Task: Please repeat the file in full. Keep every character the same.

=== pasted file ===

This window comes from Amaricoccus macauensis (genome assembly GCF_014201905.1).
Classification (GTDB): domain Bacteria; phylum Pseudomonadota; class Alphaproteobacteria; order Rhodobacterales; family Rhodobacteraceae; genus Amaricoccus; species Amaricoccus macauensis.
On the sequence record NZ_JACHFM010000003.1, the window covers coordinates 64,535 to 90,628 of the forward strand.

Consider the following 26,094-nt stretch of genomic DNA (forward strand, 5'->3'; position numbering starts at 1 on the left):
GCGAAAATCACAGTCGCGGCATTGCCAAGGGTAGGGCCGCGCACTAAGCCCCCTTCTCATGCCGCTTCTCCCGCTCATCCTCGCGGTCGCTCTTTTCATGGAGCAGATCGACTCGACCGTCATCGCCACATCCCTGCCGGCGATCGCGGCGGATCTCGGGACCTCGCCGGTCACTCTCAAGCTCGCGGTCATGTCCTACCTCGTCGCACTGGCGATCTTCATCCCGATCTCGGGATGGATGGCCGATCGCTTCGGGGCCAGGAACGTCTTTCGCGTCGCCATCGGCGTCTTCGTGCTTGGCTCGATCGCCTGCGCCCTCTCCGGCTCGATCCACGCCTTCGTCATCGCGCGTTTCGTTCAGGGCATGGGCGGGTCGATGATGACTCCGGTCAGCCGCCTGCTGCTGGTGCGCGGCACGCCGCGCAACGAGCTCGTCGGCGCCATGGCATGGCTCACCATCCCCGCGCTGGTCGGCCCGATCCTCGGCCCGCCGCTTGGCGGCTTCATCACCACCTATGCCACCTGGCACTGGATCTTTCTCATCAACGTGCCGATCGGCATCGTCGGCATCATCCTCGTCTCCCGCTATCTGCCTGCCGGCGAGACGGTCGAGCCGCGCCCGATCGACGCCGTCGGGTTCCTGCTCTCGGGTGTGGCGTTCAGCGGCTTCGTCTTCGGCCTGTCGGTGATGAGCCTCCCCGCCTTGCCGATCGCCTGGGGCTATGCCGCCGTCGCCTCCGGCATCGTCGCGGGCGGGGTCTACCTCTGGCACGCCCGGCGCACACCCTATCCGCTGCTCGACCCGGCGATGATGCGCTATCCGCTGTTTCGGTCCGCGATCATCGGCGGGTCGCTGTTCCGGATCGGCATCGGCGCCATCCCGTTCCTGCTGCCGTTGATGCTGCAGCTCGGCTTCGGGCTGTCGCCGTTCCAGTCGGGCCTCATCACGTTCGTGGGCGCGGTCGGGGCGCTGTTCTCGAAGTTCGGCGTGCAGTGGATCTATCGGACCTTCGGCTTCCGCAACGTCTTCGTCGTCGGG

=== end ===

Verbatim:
This window comes from Amaricoccus macauensis (genome assembly GCF_014201905.1).
Classification (GTDB): domain Bacteria; phylum Pseudomonadota; class Alphaproteobacteria; order Rhodobacterales; family Rhodobacteraceae; genus Amaricoccus; species Amaricoccus macauensis.
On the sequence record NZ_JACHFM010000003.1, the window covers coordinates 64,535 to 90,628 of the forward strand.

Consider the following 26,094-nt stretch of genomic DNA (forward strand, 5'->3'; position numbering starts at 1 on the left):
GCGAAAATCACAGTCGCGGCATTGCCAAGGGTAGGGCCGCGCACTAAGCCCCCTTCTCATGCCGCTTCTCCCGCTCATCCTCGCGGTCGCTCTTTTCATGGAGCAGATCGACTCGACCGTCATCGCCACATCCCTGCCGGCGATCGCGGCGGATCTCGGGACCTCGCCGGTCACTCTCAAGCTCGCGGTCATGTCCTACCTCGTCGCACTGGCGATCTTCATCCCGATCTCGGGATGGATGGCCGATCGCTTCGGGGCCAGGAACGTCTTTCGCGTCGCCATCGGCGTCTTCGTGCTTGGCTCGATCGCCTGCGCCCTCTCCGGCTCGATCCACGCCTTCGTCATCGCGCGTTTCGTTCAGGGCATGGGCGGGTCGATGATGACTCCGGTCAGCCGCCTGCTGCTGGTGCGCGGCACGCCGCGCAACGAGCTCGTCGGCGCCATGGCATGGCTCACCATCCCCGCGCTGGTCGGCCCGATCCTCGGCCCGCCGCTTGGCGGCTTCATCACCACCTATGCCACCTGGCACTGGATCTTTCTCATCAACGTGCCGATCGGCATCGTCGGCATCATCCTCGTCTCCCGCTATCTGCCTGCCGGCGAGACGGTCGAGCCGCGCCCGATCGACGCCGTCGGGTTCCTGCTCTCGGGTGTGGCGTTCAGCGGCTTCGTCTTCGGCCTGTCGGTGATGAGCCTCCCCGCCTTGCCGATCGCCTGGGGCTATGCCGCCGTCGCCTCCGGCATCGTCGCGGGCGGGGTCTACCTCTGGCACGCCCGGCGCACACCCTATCCGCTGCTCGACCCGGCGATGATGCGCTATCCGCTGTTTCGGTCCGCGATCATCGGCGGGTCGCTGTTCCGGATCGGCATCGGCGCCATCCCGTTCCTGCTGCCGTTGATGCTGCAGCTCGGCTTCGGGCTGTCGCCGTTCCAGTCGGGCCTCATCACGTTCGTGGGCGCGGTCGGGGCGCTGTTCTCGAAGTTCGGCGTGCAGTGGATCTATCGGACCTTCGGCTTCCGCAACGTCTTCGTCGTCGGG